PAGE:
This cross-sectional field of research enables analysis of how appropriate existing law is in relation with AI applications (e.g., the GDPR) and what AI governance might resemble  in the future. Research focuses on issues such as data and privacy protection - among other human rights - transparency, the audibility of AI systems, accountability/liability and oversight/control, and the fight against bias and discrimination.


The purpose of this article is to explore the existing data portability rights under EU law, and assess the potential gaps among the GDPR, the DMA and the Data Act in the light of the new development of autonomous AI agents.
In anticipation of AI Act’s publication on the Official Journal of the EU, the MIAI AI-Regulation Chair publishes an interactive Table of Contents (ToC) to help practitioners and the academic community navigating the lengthy and complex text of 252 pages, by enabling users to “click” and be directly transferred to different Titles, Chapters, and Articles.
This article delves into the EU’s groundbreaking rules for general-purpose AI (GPAI) models, as outlined in the politically agreed-upon AI Act on December 8th. It scrutinizes key questions, including whether this approach deviates from the original risk-based proposal, navigates the complexities of risk management in foundational models, and grapples with the uncertainties in benchmarking methods.
Drawing on intense criticism from online publishers across the European Union (EU) against Generative AI (GAI), the present article aims to highlight the highly debated copyright issue of data collection for Generative AI training. Three questions are therefore addressed: To what extent is scraping data for GAI training considered to be a copyright issue; How Data scraping and data mining are regulated under EU Law and; How the future AI Act intends to deal with the use of training data.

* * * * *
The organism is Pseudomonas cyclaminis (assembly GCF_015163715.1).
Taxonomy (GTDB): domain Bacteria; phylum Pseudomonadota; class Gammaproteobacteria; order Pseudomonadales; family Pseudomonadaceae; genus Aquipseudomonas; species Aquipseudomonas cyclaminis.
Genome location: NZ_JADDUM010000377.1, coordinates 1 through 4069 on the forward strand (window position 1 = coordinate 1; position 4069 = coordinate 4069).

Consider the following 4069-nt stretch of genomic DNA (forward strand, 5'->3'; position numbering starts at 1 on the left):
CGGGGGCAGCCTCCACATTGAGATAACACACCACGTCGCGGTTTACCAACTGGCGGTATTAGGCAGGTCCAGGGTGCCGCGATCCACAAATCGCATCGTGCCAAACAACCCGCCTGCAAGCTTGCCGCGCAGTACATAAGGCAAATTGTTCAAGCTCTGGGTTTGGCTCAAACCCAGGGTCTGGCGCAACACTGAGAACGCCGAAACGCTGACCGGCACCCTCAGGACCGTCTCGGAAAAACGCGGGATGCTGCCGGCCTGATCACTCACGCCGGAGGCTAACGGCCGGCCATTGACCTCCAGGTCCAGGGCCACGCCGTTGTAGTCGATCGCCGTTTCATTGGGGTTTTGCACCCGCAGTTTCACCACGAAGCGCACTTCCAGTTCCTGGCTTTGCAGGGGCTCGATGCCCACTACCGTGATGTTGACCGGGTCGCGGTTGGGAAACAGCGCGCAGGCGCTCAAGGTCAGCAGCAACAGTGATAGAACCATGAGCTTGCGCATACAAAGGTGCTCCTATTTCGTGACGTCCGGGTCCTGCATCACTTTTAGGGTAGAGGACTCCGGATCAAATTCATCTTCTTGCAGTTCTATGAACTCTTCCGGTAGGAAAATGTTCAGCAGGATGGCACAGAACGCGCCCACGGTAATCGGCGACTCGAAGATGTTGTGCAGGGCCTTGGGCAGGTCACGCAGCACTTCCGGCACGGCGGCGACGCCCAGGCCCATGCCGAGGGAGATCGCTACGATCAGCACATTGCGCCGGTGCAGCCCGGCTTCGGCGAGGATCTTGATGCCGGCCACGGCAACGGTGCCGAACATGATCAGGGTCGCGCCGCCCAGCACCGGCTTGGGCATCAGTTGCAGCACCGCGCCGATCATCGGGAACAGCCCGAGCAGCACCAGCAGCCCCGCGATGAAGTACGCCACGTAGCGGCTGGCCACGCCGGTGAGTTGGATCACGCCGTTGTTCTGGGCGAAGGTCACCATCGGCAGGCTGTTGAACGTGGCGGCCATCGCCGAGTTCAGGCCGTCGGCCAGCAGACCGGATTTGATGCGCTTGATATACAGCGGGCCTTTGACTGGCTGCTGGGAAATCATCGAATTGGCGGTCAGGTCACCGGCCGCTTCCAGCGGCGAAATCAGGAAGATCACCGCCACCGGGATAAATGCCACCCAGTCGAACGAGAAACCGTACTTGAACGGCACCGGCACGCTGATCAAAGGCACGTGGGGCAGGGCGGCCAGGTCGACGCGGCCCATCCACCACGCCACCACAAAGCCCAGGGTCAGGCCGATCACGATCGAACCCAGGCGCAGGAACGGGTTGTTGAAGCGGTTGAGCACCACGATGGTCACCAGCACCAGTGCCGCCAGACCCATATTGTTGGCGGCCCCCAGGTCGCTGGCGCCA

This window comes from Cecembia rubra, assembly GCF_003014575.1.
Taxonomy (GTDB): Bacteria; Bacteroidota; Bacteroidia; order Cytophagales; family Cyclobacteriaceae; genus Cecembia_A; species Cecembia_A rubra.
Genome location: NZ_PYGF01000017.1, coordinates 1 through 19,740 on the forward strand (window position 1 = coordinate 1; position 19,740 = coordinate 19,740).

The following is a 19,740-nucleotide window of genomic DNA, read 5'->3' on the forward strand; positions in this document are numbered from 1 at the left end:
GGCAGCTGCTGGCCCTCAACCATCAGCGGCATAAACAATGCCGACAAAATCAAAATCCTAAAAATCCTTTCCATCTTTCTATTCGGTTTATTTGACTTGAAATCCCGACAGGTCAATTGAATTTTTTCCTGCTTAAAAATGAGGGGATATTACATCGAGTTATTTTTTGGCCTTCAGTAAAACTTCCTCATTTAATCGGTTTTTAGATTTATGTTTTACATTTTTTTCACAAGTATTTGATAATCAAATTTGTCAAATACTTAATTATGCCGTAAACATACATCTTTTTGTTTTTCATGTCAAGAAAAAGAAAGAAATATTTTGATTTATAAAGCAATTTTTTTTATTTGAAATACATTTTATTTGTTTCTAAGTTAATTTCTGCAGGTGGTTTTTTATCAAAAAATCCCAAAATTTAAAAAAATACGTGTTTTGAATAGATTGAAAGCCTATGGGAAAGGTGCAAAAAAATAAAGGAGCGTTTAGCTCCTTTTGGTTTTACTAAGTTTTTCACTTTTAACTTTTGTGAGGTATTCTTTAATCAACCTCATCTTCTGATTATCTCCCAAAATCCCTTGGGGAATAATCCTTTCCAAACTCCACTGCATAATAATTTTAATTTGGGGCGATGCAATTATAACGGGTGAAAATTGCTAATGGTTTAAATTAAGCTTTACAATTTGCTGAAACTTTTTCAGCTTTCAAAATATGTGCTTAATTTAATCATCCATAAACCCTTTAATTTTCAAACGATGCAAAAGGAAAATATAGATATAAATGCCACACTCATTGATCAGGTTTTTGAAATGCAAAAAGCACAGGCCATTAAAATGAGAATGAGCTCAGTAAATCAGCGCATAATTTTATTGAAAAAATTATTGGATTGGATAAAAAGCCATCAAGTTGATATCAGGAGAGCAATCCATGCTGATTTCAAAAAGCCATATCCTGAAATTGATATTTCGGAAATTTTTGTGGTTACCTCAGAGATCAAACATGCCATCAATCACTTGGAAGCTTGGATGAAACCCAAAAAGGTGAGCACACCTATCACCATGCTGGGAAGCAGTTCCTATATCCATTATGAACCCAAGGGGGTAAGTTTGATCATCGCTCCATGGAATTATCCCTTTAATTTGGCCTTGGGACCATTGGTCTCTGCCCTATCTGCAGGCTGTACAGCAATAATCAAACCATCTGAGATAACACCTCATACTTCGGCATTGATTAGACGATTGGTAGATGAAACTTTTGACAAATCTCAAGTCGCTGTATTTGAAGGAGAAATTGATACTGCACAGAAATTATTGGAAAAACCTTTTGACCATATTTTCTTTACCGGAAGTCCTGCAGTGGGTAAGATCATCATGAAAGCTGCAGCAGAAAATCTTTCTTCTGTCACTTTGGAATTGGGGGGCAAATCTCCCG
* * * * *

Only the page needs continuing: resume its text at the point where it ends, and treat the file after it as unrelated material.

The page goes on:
On November 8th, 2023, in the midst of the stalled inter-institutional negotiations between the Council of the EU and the European Parliament (EP) on the regulation of foundation models in relation to the future AI law, the Organisation for Economic Co-operation and Development (OECD) announced that it had updated its definition of AI systems.
On October 13th, 2023, the European Commission launched a stakeholder survey on the eleven draft guiding principles for Generative AI (GAI) and other advanced AI systems. This initiative comes a few days after the 8th annual meeting of the Internet Governance Forum, organised by the United Nations.
On September 7th, 2023, the Court of Justice of the European Union (CJEU) upheld the decision of the General Court according to which the public can partially access documentation on the EU’s emotion recognition project (iBorderCtrl) in which it discusses the general reliability, ethics and legality of such technology.
Eight more American tech companies (Adobe, Cohere, IBM, Nvidia, Palantir, Salesforce, Scale AI, and Stability) signed up to President Joe Biden’s voluntary commitments governing AI (second round of voluntary commitments). In the meantime, a third trilogue will take place on the other site of the Atlantic in relation to the EU AI Act proposal.